Tales from

the Loir

A Weekly Column

February 21, 2001 - Still on Wheels

There is something quite impressive about an alambic with all its shining copper, spinning tubes and hissing steam. It is a circus for children and a shrine to Dionysus for the men who bring their marc or cherries, or plums, or apples or pears for conversion into gout(eau-de-vie). Actually, women and children rarely see such a circus anymore. Fifty years ago the distillateur ambulant or bouilleur ambulant still pulled his copper monster with horses and parked it under the most convenient shade tree to sell his services. The distiller was called ambulant or ambulatory because traditionally he migrated from town to town in his specific region. It must have been a spectacle for all to see in every village he visited. The alambic is still the same impressive fire breathing copper monster but the outdoor show under the shade trees is a thing of the past. It has all moved indoors into a green metal building with a concrete floor and an evacuation pool in back. But the big cooper alambic remains on wheels although the hitch now is for a car not a horse. It is still an ambulatory trade. Our local distilleur ambulant is Jacky Rochereau and he is getting ready to move to one of the other three locations where he is always in demand.

When Monsieur Jean told me that Jacky was leaving his building on the border between St. Rimay and Villavard for the care and maintenance of some foreign neighbors near Tours, I ask if I could get some pictures of the still before he left. Jacky is a cousin of Monsieur Jean, a fact which Jean seems to be proud of. Why not? Jacky turns ordinary fermented fruit into something more vital than gasoline in the Loir and Cher, eau-de-vie.

The consumption of eau-de-vie has been a concern of the French government for many years. I read somewhere that the French drink more alcohol than any other country. I can believe this when I see the energy and ingenuity that goes into making pousse d'épine, feuille de cerise, écorce de clementine, vin côt, marc, eau-de-vie and a dozen other concoctions that I have tried. On the other hand, the French don't seem to get drunk like Americans. The bars in France are civilized places where men come in for a coup then leave after appropriate salutations. In America, bars are where you go to get drunk, fight, die or meet someone that you never want to see again. Despite the French reputation for moderation, alcoholism is rising and the government is attempting to address the problem. Last summer I learned that you can't buy wine at the restaurants on the autoroute anymore unless you buy something to eat. C'est dur.

The regulation of the distillery business has been going on for more than two hundred years and it is still strictly regulated today. Each family is entitled to only ten liters of pure alcohol or twenty liters of fifty percent alcohol. The product that drips out of the spout on Jacky's alambic is usually about fifty percent alcohol and Jacky keeps detailed paperwork on his clients. It is required by law. At one time the government tried to phase out this whole roving distillery business but it didn't work. It is one of those traditions in France that the people will not let go of and since the Revolution the government has a tendency to listen to the people.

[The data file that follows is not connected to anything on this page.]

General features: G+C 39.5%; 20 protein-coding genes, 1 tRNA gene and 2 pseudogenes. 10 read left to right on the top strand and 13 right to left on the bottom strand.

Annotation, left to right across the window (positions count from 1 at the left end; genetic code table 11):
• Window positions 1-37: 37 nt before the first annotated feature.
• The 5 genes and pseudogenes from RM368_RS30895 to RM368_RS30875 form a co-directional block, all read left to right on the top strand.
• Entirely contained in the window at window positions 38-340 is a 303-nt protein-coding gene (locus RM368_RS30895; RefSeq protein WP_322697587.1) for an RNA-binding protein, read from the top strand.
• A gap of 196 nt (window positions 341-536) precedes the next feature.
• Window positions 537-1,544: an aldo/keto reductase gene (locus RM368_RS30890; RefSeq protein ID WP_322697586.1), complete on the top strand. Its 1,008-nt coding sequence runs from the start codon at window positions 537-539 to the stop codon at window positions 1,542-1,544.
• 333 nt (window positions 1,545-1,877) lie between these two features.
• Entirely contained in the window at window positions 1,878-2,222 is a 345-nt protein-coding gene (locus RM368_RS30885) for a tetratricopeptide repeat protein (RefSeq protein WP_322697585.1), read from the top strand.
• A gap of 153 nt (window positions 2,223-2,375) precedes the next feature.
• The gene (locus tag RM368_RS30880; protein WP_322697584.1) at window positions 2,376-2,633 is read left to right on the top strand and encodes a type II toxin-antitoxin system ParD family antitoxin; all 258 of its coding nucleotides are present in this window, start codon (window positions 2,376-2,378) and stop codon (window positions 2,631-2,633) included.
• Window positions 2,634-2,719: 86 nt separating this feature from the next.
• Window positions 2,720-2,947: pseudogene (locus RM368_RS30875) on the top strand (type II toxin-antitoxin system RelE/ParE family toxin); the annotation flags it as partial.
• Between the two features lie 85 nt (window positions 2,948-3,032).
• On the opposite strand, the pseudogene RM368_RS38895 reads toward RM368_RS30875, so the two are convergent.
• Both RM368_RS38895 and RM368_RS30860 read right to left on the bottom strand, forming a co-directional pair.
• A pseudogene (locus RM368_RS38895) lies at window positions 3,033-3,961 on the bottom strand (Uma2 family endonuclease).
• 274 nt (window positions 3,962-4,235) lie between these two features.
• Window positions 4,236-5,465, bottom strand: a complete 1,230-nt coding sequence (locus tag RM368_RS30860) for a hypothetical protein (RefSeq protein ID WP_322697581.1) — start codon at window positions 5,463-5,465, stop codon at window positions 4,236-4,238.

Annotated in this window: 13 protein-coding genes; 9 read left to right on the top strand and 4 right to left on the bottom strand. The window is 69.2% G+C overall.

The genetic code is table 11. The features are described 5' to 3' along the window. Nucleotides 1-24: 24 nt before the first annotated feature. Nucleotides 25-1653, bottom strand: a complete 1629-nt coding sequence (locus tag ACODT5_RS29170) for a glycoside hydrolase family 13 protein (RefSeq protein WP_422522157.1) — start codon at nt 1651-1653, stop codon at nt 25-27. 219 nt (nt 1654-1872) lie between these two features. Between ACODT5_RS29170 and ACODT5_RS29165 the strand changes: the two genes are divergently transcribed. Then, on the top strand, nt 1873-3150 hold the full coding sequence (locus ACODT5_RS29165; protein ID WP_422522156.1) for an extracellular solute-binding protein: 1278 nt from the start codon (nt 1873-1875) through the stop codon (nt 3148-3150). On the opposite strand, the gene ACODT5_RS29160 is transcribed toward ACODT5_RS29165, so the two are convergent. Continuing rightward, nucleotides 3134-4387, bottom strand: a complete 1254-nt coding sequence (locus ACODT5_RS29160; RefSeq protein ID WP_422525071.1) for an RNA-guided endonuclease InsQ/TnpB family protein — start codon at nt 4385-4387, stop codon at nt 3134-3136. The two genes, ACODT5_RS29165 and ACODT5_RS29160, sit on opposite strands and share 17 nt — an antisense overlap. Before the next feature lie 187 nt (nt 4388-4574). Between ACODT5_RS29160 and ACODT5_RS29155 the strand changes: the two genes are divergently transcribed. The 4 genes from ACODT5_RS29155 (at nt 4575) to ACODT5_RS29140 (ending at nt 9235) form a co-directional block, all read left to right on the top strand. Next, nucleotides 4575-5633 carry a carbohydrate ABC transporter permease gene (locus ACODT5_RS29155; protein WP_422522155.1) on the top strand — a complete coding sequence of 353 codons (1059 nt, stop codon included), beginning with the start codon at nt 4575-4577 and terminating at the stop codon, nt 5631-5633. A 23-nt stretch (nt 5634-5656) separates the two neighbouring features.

Jacky's alambic business is obviously a male environment. Although women will occasionally invade this domain, men have been known to become board certified in gynecology just from looking at the calendars on the walls. It is no longer a circus for children but the alambic is still entertainment for the guys. Everyone who walks in sticks a finger under the dripping spout for a taste. Usually it just tastes like firewater but today the drops have a distinct taste of gamay. Jacky tells me that it is eau-de-vie de marc. Marc is the skin, seeds and stems that are left after pressing out the juice for wine. Nothing is wasted here. Memories of war and starvation still influence the French.

When the distillation process is complete, Jacky vents the steam from the vat chamber and spins the huge copper wing nuts to open the top. He pours the dregs of grape skins, stems and seeds with remaining liquid in a square concrete vat which flow into a retaining pond in the rear of the building. The rosy hot liquid swirls in a steaming spiral down the drain like some distant galaxy. These grapes have finally finished their usefulness or maybe not. I would like to ask what he does with the stuff in the retaining pond but I don't want to hear the answer. I prefer to think of Jacky's still as infinity and beyond.

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February 14, 2001 - Marcel Proust
February 7, 2001 - La Chandeleur
January 31, 2001 - Winter Comfort Food
January 24, 2001 - Festival of Saint Vincent
January 17, 2001 - Guest Columnist Aprille Glover
January 10, 2001 - Muscadet
January 3, 2001 - Ode to Protein
December 27, 2000 - Summer Dreaming: Escargot
December 20, 2000 - Let Them Eat Cake
December, 13 2000 - Back to France
November 29, 2000 -Beignets Aux Fleurs d'Acacia
November 15, - Thanksgiving
November 8, - Pousse D'Epine
November 1, 2000 - Col de Vence: A day on the Moon
October 25, 2000 - Cult of the Black Virgin
October 18, 2000 - Harvesting Grapes by Hand
October 4, 2000 - Provence: All Good Things

 

 

       

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